Competition association, which wanted to achieve this from two large retail chains, was now also defeated in the second instance before the Cologne Higher Regional Court.
The competition association had wanted to oblige the defendants to indicate the total price including the deposit when advertising beverages with a deposit. The Cologne Regional Court had dismissed the claims in two parallel proceedings. The appeal filed by the plaintiff against this decision was dismissed by the 6th Civil Senate of the Cologne Higher Regional Court in a judgment dated March 6, 2020.
The plaintiff believed the defendants were required to disclose a total price, including the deposit, when advertising beverages. Insofar as according to § 1 para. 4 of the Price Indication Ordinance (PAngV), the provision may no longer be applied due to the lack of a basis in European Union law. This would result from Art. 7 para. 4 lit c) and Art. 3 para. 5 of the European Unfair Commercial Practices Directive.
The 6th Civil Senate of the Cologne Higher Regional Court did not follow this opinion. According to German law – § 1 para. 4 PAngV – the inclusion of the deposit in the total price is inadmissible. The fact that the defendants had complied with German law could not give rise to a claim for injunctive relief under unfair competition law. It is true that the German provision has no basis in European Union law. However, it was applicable German law and therefore had to be interpreted by the court, especially with regard to the principle of equal treatment as set forth in Article 20 (1) of the Basic Law. 3 of the Basic Law. Despite the concerns raised, the German legislator has not yet seen any reason to amend the Price Indication Ordinance. The court was bound by existing law and had no authority to ignore an existing rule. In particular, it could not move from the role of the user of norms to that of a norm-setting authority. EU directives would not be directly applicable in the EU member states and an interpretation of Section 1 (1) in conformity with the directives would not be possible. 4 PAngV is not possible.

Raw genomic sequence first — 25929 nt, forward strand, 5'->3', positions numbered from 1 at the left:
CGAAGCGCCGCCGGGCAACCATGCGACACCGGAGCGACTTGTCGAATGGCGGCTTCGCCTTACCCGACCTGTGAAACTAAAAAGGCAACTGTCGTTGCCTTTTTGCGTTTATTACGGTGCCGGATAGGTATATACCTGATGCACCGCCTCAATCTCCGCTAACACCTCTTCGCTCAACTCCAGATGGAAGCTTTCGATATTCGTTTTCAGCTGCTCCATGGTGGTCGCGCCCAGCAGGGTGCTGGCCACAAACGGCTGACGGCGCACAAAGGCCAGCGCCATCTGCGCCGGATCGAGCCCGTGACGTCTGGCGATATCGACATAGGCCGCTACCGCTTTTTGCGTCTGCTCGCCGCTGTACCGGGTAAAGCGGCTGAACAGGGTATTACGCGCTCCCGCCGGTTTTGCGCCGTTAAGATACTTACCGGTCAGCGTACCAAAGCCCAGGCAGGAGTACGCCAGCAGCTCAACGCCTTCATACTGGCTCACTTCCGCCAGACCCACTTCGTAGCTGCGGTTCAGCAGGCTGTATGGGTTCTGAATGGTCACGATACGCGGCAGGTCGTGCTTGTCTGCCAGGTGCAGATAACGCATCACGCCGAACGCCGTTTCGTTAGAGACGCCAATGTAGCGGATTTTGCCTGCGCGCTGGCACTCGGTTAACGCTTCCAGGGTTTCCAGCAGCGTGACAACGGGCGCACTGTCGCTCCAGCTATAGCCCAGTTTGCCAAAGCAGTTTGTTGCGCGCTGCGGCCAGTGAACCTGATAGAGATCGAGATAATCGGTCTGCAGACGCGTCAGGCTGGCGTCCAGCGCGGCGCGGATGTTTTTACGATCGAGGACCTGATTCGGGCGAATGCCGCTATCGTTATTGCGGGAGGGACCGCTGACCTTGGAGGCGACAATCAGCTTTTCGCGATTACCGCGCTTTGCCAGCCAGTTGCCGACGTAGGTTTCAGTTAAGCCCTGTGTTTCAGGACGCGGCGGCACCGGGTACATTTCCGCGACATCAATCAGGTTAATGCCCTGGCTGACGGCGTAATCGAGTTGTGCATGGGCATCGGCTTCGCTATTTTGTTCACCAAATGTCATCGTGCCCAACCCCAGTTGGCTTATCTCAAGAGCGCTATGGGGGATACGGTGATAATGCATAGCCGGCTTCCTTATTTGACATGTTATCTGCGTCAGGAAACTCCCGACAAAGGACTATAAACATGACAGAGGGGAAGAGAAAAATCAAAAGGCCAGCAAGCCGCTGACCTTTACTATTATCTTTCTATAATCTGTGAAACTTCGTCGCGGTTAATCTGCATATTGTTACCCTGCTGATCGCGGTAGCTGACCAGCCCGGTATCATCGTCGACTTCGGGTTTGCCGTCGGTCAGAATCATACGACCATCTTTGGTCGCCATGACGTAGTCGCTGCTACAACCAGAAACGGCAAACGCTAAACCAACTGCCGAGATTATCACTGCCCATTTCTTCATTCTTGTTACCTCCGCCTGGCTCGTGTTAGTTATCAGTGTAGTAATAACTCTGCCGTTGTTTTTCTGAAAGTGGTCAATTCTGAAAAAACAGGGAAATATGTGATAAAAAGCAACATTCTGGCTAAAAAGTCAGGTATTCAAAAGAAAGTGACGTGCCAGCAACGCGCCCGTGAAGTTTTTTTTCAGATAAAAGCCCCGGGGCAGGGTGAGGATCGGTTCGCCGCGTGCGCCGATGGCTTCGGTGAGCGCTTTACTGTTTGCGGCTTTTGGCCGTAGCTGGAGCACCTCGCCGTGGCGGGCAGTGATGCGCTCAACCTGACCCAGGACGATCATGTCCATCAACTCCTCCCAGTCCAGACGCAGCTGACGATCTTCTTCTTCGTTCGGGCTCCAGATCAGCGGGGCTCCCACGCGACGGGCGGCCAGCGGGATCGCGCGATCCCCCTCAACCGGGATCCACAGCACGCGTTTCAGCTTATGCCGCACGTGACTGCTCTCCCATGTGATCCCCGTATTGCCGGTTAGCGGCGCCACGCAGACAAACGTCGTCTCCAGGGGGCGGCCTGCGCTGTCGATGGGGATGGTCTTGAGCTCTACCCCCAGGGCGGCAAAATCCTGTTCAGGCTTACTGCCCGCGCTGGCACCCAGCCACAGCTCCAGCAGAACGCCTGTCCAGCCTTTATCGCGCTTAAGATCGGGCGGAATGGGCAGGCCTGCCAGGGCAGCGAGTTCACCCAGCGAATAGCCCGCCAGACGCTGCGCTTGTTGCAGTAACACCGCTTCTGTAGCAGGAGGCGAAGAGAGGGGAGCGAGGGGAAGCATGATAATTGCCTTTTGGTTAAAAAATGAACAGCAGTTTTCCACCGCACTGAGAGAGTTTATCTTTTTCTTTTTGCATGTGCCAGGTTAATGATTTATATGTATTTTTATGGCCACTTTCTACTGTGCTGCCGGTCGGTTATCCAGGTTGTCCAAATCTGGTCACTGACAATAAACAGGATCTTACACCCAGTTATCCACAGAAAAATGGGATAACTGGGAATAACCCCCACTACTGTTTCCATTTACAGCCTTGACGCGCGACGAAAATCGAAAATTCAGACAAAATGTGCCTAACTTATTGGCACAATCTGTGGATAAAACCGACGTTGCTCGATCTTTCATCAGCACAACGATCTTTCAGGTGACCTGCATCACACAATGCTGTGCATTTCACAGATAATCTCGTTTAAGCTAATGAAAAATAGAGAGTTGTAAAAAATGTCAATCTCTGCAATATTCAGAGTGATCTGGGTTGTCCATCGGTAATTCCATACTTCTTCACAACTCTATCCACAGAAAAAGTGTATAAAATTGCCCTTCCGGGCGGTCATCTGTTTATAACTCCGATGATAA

In addition, however, the Senate is also of the opinion that the provision of Section 1 para. IV of the PAngV was outside the fully harmonized regulatory scope of the European Directive on Unfair Commercial Practices and did not have to be deleted by the German legislator. The purpose of the provision is to avoid disadvantages for reusable containers compared to disposable containers when it comes to pricing, because otherwise reusable bottles would appear to be more expensive. The Senate also emphasizes that the price marking according to § 1 para. 4 PAngV safeguards the interests of consumers and does not noticeably impair them. The separate marking of the price of the goods and the deposit to be paid is not only customary in the market, but also highly transparent. It contributes significantly to avoiding calculation errors in determining the relevant price of goods without a deposit. The opinion of some district courts, according to which § 1 para. 4 PAngV may no longer be applied is not to be followed. There would be no supporting justification for the demand to ignore applicable law.
The Senate did not allow the appeal. The judgment will soon be published in anonymized full text at www.nrwe.de.